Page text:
Our approach was very simple. It was about creating a universal language. A show that will be attractive toward every people coming from all over the world. And that was a big thing.
Guy Laliberte – co-founder of Cirque du Soleil
Kä tysatseng… nga ne tsatseng… Kiva!
Go there! You, over there! And there! Go!
-Na’vi spoken by performers during the show
Torrents of water sweeping all in their paths. Birds as big as airplanes. Horse-like beasts with six legs. A tortoise the size of a Morris Mini. Parasailing kites roaming the space above the stage. Tri-blade boomerangs launched and caught by a clansman. Avatar acrobatics. Ostrich, flamingo, dinosaur-like Austrapedes clacking their prehensile beaks.
Cirque du Soleil creates a spectacularly different world on the Indoor Stadium stage. As soon as I found my seat at the Indoor Stadium, I knew I was in for an evening far away from my experience. To this world, I brought Janiqueel’s favorite child, Mr. C. Fourteen months old, he squirmed a bit and was just a tiny bit put off by the first drum bangs, flashing lights, and thundering music. Once comforted, though, he sat transfixed for the duration. So did I and the entire audience. Welcome to the Avatar-inspired world of Pandora where, believe me, we had never been.
“Toruk – The First Flight is a mythical tale set thousands of years before the events depicted in the Film Avatar, and before any humans ever set foot on Pandora.” (from the Media Kit) A coming-of-age story replete with other-worldly complications, Toruk follows two Omatikaya adolescent boys in their quest to save the Tree of Souls and, thus, save their species. Their quest-story is narrated by “The Storyteller,” a mysterious, ageless wanderer. “He is a guide and a connector – a messenger of peace and unity.”
Enhancing the story and the on-stage action, there’s an app. Found at “Toruk,” it provides perspective on the story as well as a chance to get into the action with lights that can be flashed throughout the audience at prescribed times. Waving cigarette lighters meets Century XXI. It’s fun, and further immerses us in the action.
High technology does not stop with the app. True to the spirit of Cirque du Soleil, projections from multitudinous sources (40 projectors) throughout the stadium create mountains, earthquakes, and thundering torrents of water. All of the effects are amazing, but the one that sticks in my mind was the “water” pouring down the mountain slope and spilling onto the stage floor. After a life of movie-going, I’m sometimes a bit jaded when it comes to special effects. But these? They grabbed my disbelief and forced it to surrender. “Realistic” hardly describes the effects on one’s conscious perception. “Real” comes closer.
Complementing these effects, the set at first glance looks like a lumpy moonscape. Pandora is a fictional moon, after all. Soon into the drama, however, the five main elements of the set – Hometree, the Island, the Green Belt, the Dream Catcher, and the two Lateral Screens, appear and disappear seemingly drawn from nothing and passing into nothing again. Magic!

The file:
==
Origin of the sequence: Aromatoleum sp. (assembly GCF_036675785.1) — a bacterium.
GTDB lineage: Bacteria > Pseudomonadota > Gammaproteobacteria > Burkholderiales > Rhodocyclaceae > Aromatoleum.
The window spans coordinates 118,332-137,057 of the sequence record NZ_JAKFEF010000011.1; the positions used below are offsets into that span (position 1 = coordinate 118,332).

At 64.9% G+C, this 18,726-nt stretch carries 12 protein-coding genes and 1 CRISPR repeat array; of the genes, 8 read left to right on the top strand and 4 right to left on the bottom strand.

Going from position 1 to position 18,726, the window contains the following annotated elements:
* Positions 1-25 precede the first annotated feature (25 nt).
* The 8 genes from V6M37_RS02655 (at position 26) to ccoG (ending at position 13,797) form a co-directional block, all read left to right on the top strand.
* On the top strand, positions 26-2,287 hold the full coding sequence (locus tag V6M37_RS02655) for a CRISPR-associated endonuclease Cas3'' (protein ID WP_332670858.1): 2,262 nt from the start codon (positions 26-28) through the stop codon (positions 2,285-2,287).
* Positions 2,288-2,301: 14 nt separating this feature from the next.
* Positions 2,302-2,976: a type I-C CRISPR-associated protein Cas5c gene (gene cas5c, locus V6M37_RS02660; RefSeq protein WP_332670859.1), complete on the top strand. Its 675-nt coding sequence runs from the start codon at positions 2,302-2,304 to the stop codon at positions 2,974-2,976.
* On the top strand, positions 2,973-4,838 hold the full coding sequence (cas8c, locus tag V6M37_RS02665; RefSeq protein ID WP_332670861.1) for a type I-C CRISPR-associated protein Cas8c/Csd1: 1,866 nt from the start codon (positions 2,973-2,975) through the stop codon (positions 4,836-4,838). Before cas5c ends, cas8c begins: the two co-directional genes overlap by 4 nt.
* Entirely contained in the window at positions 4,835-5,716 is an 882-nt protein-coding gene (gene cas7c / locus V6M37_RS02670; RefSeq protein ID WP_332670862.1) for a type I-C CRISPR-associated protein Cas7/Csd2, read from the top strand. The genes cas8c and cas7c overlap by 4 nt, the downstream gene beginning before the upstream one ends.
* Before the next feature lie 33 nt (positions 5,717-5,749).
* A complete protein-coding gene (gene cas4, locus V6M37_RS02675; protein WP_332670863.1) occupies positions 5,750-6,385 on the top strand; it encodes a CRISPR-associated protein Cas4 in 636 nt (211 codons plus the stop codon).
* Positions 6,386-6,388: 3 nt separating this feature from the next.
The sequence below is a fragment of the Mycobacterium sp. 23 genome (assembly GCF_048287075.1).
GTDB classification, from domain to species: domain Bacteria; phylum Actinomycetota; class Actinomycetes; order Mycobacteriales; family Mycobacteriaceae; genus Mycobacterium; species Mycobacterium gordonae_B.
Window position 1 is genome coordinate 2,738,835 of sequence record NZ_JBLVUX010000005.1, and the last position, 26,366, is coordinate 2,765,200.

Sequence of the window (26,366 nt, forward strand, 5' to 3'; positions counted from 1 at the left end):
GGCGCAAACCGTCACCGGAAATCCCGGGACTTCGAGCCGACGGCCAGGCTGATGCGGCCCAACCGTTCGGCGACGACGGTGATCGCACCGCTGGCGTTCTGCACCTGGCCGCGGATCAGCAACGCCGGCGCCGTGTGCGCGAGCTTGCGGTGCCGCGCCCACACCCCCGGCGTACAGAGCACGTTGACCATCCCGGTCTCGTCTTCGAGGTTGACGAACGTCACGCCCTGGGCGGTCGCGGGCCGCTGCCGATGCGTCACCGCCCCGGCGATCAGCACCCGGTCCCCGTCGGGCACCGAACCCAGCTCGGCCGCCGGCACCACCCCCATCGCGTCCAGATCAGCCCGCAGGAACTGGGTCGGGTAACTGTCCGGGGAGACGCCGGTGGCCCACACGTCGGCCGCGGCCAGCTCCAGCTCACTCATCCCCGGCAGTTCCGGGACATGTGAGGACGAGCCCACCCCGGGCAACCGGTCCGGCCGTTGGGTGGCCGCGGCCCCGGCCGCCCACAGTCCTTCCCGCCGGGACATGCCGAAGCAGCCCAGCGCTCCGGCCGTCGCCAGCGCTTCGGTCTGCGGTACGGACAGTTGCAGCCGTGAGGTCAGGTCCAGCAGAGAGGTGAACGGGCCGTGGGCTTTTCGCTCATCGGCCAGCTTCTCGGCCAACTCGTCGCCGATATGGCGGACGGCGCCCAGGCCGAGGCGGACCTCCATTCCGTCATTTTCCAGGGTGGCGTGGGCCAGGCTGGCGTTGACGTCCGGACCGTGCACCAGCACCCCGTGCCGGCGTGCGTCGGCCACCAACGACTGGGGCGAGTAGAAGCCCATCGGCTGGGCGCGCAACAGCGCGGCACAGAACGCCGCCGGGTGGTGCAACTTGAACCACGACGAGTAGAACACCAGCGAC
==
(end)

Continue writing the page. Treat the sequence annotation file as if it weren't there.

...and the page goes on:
Occupying this world of Pandora are a pantheon of humans and beasts. The humans are largely costumed in body stockings to look like bare skin. Makeup artists have created for them larger eyes and wider noses – human-like, but not quite human. Again and again, one marvels at the creative force behind the whole production. All details are meant to convey the story and heighten the action. And they do!
Accompanying the action on stage is haunting, otherworldly music composed by Musical directors, Bob & Bill. As well as an overall show sound, they gave each of the five elements a unique aural signature created with voices and instruments.
Mr. C, however, was more entranced by the puppets than the stage effects. Giant birds, a mammoth turtle, Calder-like mobile Woodsprites all roam the stage. The pièce de rèsistance, however, (as we might have guessed) is the pterodactyl-like Toruk, a marionette with a 40-foot wingspan. Unlike typical puppets, controlled from above, Toruk is hung from a cable and controlled by six puppeteers on the ground. Oh, so menacing! So huge! So awesome! Mr. C followed every flap, dip, and dive.
Kites, some as large as paragliders, some as small as birds, swoop and reel in the space above the stage at various times. Actors don’t walk or run, they cavort, flip, and cartwheel like gravity-defying sprites. Acrobats spin and climb ropes, ladders, and bridges – a Cirque du Soleil signature. Another circus-like act that infatuated me was one Kekunan tossing three-bladed boomerangs – ultimately four at a time – and (remarkably) catching them. One could quibble, I suppose, at this was not integral to the story’s plot, but it reminded me that, after all was said and done, I was watching a circus.
That thought addressed my qualms about the hard-to-follow plot sometimes complicated by the use (overuse?) of the Pandorian language, Na’vi, invented for the movie, Avatar. But a circus is, and always has been, about spectacle, action, wonder, and delight. The experience of Toruk – The First Flight epitomizes all of that and, in this age of technology, so much more. For Mr. C and myself, it was an evening exceedingly well spent.
Happening May 24 to June 3 at Singapore Indoor Stadium. #CirqueduSoleil